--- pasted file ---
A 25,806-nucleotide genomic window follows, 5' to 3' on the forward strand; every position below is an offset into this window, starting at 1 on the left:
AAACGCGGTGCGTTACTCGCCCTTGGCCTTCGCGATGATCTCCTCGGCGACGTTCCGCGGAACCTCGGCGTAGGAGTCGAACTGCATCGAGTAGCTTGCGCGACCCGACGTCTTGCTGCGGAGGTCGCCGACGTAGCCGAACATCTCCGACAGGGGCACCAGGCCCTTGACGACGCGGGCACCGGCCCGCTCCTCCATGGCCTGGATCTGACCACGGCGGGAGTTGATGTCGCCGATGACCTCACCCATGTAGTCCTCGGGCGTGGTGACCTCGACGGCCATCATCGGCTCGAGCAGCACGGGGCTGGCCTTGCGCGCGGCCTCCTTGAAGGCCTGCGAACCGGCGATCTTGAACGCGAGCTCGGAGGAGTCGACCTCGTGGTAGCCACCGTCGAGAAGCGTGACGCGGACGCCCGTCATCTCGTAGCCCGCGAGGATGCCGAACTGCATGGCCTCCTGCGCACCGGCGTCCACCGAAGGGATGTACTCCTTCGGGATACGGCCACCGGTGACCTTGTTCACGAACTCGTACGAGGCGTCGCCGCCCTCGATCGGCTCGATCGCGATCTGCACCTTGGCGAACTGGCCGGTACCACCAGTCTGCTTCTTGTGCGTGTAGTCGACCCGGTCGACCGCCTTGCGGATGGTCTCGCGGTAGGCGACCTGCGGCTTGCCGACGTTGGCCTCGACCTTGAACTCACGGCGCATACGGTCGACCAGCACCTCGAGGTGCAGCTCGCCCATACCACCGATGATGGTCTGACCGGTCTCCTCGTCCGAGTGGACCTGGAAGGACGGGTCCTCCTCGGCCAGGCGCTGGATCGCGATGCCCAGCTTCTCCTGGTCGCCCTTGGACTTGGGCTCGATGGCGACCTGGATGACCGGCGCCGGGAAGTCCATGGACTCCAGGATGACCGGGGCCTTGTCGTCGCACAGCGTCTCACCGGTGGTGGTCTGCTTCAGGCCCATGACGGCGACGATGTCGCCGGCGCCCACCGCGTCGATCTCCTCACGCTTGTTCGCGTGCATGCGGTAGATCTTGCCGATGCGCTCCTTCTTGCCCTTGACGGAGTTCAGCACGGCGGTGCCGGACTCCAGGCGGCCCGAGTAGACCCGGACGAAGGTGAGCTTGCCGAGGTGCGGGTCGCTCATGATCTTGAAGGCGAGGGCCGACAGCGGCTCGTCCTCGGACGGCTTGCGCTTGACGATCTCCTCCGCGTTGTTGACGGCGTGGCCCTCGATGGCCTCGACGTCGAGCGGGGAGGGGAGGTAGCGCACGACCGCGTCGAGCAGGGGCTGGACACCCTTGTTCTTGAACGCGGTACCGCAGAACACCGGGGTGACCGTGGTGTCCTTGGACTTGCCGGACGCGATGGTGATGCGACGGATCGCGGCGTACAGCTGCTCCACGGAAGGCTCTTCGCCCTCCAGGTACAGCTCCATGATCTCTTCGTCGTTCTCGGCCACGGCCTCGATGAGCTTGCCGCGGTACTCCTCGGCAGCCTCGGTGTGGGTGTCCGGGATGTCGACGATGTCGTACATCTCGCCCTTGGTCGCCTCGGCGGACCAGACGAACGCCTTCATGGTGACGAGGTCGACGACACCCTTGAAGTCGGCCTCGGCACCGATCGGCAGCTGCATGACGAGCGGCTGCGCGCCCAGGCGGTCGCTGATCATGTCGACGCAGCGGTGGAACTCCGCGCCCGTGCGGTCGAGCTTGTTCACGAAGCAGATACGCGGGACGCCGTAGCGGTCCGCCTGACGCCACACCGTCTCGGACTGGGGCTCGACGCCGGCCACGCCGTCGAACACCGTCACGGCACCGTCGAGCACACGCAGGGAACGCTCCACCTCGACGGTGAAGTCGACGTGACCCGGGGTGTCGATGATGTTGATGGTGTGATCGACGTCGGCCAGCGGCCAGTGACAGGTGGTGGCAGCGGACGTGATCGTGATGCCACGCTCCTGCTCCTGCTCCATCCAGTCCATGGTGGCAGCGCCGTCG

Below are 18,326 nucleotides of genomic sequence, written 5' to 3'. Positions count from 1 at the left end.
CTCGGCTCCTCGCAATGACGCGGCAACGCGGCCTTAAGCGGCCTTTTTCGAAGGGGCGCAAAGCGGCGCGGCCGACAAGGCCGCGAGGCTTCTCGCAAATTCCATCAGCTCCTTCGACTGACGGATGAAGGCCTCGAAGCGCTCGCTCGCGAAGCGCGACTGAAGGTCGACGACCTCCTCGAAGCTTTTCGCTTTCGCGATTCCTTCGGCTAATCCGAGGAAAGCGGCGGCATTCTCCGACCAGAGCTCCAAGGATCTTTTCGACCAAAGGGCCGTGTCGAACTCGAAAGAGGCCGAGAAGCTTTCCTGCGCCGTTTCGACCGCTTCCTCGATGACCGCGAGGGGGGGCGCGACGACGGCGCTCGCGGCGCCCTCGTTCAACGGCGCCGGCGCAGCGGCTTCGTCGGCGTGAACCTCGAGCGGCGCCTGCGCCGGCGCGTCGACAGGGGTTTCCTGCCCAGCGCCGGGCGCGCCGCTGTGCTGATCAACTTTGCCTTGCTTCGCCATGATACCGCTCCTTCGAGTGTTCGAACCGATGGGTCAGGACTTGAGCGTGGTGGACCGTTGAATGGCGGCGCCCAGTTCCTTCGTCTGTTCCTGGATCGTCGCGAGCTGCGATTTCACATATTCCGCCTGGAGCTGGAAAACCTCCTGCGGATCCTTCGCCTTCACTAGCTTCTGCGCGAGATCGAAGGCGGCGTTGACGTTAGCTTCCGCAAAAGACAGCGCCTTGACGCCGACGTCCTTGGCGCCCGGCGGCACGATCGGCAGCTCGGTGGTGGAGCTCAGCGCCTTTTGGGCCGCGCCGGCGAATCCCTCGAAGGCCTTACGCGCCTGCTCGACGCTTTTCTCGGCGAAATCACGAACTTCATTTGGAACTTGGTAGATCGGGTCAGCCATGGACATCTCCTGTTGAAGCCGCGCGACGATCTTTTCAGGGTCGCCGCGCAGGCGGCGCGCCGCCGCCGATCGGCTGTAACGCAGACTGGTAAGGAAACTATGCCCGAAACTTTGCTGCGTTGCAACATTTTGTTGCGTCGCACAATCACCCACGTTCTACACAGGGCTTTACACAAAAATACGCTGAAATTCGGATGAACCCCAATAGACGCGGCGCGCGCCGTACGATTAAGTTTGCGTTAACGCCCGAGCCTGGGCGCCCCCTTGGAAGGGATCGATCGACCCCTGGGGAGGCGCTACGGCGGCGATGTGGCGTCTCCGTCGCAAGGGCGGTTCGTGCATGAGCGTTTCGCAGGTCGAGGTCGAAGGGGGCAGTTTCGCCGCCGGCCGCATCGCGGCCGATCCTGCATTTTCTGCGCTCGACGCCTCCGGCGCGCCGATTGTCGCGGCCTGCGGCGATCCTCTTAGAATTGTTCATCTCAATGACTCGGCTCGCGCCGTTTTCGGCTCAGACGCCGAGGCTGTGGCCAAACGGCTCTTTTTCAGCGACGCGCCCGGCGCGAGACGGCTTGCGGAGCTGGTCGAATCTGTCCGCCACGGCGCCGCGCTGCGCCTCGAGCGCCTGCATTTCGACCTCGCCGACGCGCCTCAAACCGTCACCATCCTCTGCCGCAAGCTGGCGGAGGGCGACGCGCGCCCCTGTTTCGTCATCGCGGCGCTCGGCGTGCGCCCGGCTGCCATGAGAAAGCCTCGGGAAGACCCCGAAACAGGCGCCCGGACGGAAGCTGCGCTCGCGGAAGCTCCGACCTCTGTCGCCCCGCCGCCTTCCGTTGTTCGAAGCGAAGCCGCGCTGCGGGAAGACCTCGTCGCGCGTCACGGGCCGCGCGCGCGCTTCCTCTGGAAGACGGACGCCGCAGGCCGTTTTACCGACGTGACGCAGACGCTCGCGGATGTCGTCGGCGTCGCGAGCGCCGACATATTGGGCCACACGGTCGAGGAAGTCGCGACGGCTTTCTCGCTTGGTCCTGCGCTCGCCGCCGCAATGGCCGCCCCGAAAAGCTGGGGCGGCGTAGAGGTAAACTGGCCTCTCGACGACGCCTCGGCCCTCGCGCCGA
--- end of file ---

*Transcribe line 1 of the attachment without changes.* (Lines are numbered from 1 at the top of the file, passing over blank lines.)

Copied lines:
A 25,806-nucleotide genomic window follows, 5' to 3' on the forward strand; every position below is an offset into this window, starting at 1 on the left: